How to install Wiki.js on Ubuntu 16.04

I’ve been on quite the roll as of late with integrating new services into my network. My latest addition has been the implementation of a wiki to keep track of things that I’m not publicly posting. Years ago I was a huge fan of Deki Wiki but it has seen its demise as an open source wiki alternative. For years I had a void where I just couldn’t find one that was quick, easy to edit information, and actually looked like it came from the current century (sorry MediaWiki, you just don’t do it for me).

Last night I started googling for a new wiki that offered a modern and attractive interface, was open source, and ran on Linux. I found Wiki.js and found this link with instructions to install it. The link did a pretty good job at providing these instructions, however, it was missing a few different pieces that were actually critical to the install.


Installing Wiki.js is pretty simple and you will need to start with a fresh copy of Ubuntu 16.04 for these instructions to work. In addition to the OS, you’ll need to have your domain ready to go and the DNS entries in whatever you are using for DNS. This probably isn’t absolutely required, but definitely made it easier. The last thing you’ll need is an SSL certificate. You can either use a self-signed or something certbot and letsencrypt (my new favorite).

To make my life easier, I like to run all of these commands, except where noted, as root so I don’t have to remember sudo every time. In case you didn’t know, you can do this via the following:

# sudo su

Once you have Ubuntu up and running, you’ll log in and install curl, Node.js v8.x, and build-essential using the following commands:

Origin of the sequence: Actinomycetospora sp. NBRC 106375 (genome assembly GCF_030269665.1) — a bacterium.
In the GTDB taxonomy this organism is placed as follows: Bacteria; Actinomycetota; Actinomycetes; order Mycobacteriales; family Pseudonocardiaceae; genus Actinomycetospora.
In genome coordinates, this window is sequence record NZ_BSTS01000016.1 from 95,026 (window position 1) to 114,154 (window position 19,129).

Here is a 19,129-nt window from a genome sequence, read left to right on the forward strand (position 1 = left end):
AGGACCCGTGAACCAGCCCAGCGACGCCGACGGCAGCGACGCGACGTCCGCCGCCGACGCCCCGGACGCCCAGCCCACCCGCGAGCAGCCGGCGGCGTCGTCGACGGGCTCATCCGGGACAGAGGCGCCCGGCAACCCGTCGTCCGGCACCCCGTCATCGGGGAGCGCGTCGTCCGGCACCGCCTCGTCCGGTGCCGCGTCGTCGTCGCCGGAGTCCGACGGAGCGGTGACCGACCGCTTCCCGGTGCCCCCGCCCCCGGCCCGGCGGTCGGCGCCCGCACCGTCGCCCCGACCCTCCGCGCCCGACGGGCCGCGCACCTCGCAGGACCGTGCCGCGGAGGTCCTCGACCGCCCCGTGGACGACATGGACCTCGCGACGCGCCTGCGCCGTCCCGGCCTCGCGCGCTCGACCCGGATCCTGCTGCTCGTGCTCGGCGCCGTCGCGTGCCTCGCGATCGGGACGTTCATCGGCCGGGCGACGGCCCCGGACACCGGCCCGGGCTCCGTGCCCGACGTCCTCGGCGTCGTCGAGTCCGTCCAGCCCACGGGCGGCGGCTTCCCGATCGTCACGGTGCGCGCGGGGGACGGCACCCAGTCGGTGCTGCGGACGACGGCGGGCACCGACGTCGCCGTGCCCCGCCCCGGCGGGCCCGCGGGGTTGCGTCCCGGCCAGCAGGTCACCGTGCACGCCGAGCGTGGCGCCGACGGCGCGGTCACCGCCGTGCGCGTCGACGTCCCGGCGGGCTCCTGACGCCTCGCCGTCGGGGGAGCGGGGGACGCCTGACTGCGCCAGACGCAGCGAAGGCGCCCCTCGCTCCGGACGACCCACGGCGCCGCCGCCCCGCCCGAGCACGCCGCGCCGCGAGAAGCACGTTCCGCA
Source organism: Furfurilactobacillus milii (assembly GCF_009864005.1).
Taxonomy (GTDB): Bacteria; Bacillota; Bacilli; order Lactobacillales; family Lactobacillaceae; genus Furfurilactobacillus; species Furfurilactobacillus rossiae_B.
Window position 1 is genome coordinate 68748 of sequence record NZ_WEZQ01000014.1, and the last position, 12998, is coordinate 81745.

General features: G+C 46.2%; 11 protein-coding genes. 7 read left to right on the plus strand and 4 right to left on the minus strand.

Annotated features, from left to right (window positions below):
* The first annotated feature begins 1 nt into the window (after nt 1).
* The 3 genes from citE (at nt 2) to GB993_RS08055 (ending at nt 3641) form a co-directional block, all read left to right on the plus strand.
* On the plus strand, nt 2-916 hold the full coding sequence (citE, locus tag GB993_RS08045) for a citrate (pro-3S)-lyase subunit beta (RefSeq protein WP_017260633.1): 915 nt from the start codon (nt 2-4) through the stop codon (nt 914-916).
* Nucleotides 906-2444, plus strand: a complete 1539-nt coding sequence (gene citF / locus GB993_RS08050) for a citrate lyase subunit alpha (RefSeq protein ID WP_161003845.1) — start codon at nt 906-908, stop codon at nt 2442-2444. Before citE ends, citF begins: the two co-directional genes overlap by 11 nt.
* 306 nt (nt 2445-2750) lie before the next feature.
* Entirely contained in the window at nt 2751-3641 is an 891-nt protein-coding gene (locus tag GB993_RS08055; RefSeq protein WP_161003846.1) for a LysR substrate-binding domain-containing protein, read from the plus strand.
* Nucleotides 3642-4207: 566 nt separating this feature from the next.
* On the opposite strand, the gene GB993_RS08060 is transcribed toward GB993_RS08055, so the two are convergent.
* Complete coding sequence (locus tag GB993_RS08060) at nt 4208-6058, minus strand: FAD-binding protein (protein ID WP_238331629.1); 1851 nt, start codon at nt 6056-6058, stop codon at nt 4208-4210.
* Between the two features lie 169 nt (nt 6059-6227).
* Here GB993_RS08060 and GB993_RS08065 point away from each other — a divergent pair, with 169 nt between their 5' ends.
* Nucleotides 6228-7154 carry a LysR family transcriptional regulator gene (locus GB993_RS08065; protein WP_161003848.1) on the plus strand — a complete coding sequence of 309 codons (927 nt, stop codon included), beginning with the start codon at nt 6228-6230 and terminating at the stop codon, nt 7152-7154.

# apt -y install curl
# curl -sL | bash –
# apt -y install nodejs build-essential

Once those are installed, you’ll then install MongoDB v3.4:

# apt-key adv –keyserver hkp:// –recv 0C49F3730359A14518585931BC711F9BA15703C6
# echo “deb [ arch=amd64,arm64 ] xenial/mongodb-org/3.4 multiverse” | tee /etc/apt/sources.list.d/mongodb-org-3.4.list
# apt update
# apt -y install mongodb-org

The referenced link for this process is missing a pretty critical step at this point. In the article, they tell you to go ahead and start and enable mongodb. However, that won’t work because, by default, mongodb doesn’t create the service file. So, before you can start it, create a new file called /etc/systemd/system/mongodb.service and add the following text within that file:

Description=High-performance, schema-free document-oriented database

ExecStart=/usr/bin/mongod –quiet –config /etc/mongod.conf


Once that’s complete, then you can go ahead and start and enable mongodb.

# systemctl start mongodb

# systemctl enable mongodb

The final prerequisite is git, which you can install via the following:

# apt -y install git

Install Wiki.js

Now that we have the prerequisites out of the way, we can begin the install of Wiki.js. Begin by creating a new directory and moving to that directory:

# mkdir /srv/wiki.js
# cd /srv/wiki.js

Now, if you’re running this as root, you’ll want to exit root and run the following as your created user. When I ran this as root, it actually errors out stating it doesn’t have permission to a directory (I know that doesn’t make sense, but it did it repeatedly until I exited root).

# npm install wiki.js@latest

It’ll run a bunch of text on the screen and then you’ll see a prompt asking you what port you’d like to run on. I would select the top option which is the default at port 3000. Once you have selected that, you’ll see the following message: